Equinor's US business sees reversal in fortune
Equinor reported on August 31 that its US upstream portfolio was now generating some of its highest-value production, a year and a half after the company downscaled that business after incurring billions of dollars of losses on its investments.
The company produced 332,000 barrels of oil equivalent/day in the first six months of this year in the US, marking a 18% decline year/year due to the sale of its Bakken assets in April 2021. But despite this dip, the company still earned six times more in period, $2.2bn.
Equinor sold its Bakken assets to US private equity firm EnCap Investments for $900mn – a mere fraction of what it paid for them a decade earlier. The company entered the US at a time when there was significant hype about the country's shale sector, but shale producers were left reeling after the 2014 oil price collapse, and again after the coronavirus pandemic triggered a market downturn in 2020.
Equinor CEO Anders Opedal lamented in February last year that the company "should not have made these investments," as it expanded in the US at a time when "higher oil prices were expected in the future." Prices are once again soaring, however, amid the global energy crisis that has been exacerbated by reductions in Russian oil and gas exports.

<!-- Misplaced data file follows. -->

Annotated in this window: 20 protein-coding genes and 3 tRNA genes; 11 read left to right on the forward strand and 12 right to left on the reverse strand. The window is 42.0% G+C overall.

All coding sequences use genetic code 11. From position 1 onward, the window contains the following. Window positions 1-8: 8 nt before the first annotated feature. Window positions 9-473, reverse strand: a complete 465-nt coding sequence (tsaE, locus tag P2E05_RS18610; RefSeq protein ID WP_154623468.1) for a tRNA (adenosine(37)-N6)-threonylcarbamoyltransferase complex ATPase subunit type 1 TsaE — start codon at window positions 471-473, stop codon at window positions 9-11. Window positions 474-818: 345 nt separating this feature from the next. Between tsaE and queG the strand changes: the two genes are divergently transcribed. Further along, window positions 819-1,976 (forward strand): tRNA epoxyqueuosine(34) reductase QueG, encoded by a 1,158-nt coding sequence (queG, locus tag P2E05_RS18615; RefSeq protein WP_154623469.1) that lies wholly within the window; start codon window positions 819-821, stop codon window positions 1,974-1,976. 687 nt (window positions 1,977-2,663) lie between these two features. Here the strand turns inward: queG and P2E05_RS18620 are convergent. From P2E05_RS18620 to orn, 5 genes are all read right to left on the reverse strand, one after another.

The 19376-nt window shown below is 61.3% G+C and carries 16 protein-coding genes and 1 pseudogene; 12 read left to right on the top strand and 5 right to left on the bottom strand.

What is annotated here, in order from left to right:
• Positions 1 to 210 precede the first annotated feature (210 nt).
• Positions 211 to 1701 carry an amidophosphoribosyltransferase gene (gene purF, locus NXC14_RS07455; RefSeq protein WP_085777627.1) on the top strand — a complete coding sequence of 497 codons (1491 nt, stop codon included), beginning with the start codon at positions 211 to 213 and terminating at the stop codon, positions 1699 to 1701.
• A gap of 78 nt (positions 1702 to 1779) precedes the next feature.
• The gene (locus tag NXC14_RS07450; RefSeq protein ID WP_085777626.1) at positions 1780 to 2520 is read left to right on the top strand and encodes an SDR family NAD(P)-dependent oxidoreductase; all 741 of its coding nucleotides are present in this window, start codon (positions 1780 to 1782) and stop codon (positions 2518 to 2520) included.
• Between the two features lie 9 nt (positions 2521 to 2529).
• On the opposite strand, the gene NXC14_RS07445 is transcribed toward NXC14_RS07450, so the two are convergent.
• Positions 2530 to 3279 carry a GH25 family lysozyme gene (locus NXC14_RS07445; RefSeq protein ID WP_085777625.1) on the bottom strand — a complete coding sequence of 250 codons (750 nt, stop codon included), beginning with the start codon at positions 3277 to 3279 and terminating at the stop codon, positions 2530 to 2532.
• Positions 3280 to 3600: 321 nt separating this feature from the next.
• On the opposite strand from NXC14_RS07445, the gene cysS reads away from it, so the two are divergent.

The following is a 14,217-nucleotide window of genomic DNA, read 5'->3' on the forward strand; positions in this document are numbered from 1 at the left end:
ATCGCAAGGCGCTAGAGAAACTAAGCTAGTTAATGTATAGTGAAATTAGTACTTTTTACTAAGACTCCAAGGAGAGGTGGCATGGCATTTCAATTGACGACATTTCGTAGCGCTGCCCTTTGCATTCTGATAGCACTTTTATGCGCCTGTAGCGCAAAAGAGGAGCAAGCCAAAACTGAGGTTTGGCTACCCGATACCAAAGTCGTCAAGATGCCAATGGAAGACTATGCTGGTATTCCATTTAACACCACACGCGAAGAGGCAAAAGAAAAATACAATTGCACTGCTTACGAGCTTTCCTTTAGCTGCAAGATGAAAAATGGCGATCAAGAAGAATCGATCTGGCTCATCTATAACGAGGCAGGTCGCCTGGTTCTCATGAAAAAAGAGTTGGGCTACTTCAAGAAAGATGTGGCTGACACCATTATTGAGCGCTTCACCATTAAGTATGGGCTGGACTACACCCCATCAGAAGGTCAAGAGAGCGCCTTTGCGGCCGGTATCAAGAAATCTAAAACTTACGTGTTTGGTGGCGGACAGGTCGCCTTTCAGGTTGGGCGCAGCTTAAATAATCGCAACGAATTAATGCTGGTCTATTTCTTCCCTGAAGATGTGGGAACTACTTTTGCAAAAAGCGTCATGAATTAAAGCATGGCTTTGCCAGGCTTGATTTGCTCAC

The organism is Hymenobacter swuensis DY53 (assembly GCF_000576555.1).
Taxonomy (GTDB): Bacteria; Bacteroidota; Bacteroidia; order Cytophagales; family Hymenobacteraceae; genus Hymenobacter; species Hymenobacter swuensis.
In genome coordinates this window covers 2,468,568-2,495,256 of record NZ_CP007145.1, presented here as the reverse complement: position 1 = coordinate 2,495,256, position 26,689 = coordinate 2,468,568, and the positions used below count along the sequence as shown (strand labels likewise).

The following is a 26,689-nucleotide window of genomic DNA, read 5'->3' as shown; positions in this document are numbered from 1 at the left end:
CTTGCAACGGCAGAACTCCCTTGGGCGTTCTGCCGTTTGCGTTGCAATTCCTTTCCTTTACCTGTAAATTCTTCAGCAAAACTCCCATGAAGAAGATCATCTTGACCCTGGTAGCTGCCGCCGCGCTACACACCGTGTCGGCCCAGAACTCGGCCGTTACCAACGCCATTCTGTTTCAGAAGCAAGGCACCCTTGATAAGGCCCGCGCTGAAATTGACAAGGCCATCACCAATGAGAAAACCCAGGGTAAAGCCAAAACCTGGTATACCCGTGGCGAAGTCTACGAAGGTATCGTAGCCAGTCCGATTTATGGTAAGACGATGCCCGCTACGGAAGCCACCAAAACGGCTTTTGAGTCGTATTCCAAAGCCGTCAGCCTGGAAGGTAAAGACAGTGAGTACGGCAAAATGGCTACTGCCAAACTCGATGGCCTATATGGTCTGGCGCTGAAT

"After a repositioning, I am pleased to see that our portfolio is delivering record high cash flow back to the company," Equinor's vice president for international upstream, Chris Golden, said in a statement.
Equinor wrote off some $11.5bn from the value of its US shale assets last year, including $8bn at Bakken and the remainder at the Eagle Ford formation in Texas. It sold the latter position to Spain's Repsol in 2019 for $325mn.
The state-owned company's previous losses in the US drew scrutiny from Norwegian lawmakers, prompting an independent review by PWC to be commissioned. The review concluded that the company had based its decisions on overly optimistic price assumptions and should have addressed problems sooner.